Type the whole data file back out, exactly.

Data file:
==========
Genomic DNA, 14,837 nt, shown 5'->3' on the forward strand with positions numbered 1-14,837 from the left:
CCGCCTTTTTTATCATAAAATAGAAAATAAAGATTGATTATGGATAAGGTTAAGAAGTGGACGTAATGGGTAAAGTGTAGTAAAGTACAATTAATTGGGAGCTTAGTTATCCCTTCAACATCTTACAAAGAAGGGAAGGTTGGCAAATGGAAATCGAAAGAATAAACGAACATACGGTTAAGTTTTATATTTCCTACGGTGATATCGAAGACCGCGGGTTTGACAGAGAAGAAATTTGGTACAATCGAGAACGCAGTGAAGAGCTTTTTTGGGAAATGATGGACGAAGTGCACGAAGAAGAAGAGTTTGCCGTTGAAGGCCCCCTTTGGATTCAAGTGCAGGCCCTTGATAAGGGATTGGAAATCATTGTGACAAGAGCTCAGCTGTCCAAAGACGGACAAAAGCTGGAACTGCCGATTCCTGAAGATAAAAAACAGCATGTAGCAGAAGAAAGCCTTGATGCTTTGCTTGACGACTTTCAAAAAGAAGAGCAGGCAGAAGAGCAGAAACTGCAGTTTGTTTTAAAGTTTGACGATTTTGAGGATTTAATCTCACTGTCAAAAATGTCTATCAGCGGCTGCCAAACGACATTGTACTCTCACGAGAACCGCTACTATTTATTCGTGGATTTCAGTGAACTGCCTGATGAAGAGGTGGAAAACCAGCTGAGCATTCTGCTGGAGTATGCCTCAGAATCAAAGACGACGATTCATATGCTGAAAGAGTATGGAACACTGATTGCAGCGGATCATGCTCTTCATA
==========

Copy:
Genomic DNA, 14,837 nt, shown 5'->3' on the forward strand with positions numbered 1-14,837 from the left:
CCGCCTTTTTTATCATAAAATAGAAAATAAAGATTGATTATGGATAAGGTTAAGAAGTGGACGTAATGGGTAAAGTGTAGTAAAGTACAATTAATTGGGAGCTTAGTTATCCCTTCAACATCTTACAAAGAAGGGAAGGTTGGCAAATGGAAATCGAAAGAATAAACGAACATACGGTTAAGTTTTATATTTCCTACGGTGATATCGAAGACCGCGGGTTTGACAGAGAAGAAATTTGGTACAATCGAGAACGCAGTGAAGAGCTTTTTTGGGAAATGATGGACGAAGTGCACGAAGAAGAAGAGTTTGCCGTTGAAGGCCCCCTTTGGATTCAAGTGCAGGCCCTTGATAAGGGATTGGAAATCATTGTGACAAGAGCTCAGCTGTCCAAAGACGGACAAAAGCTGGAACTGCCGATTCCTGAAGATAAAAAACAGCATGTAGCAGAAGAAAGCCTTGATGCTTTGCTTGACGACTTTCAAAAAGAAGAGCAGGCAGAAGAGCAGAAACTGCAGTTTGTTTTAAAGTTTGACGATTTTGAGGATTTAATCTCACTGTCAAAAATGTCTATCAGCGGCTGCCAAACGACATTGTACTCTCACGAGAACCGCTACTATTTATTCGTGGATTTCAGTGAACTGCCTGATGAAGAGGTGGAAAACCAGCTGAGCATTCTGCTGGAGTATGCCTCAGAATCAAAGACGACGATTCATATGCTGAAAGAGTATGGAACACTGATTGCAGCGGATCATGCTCTTCATA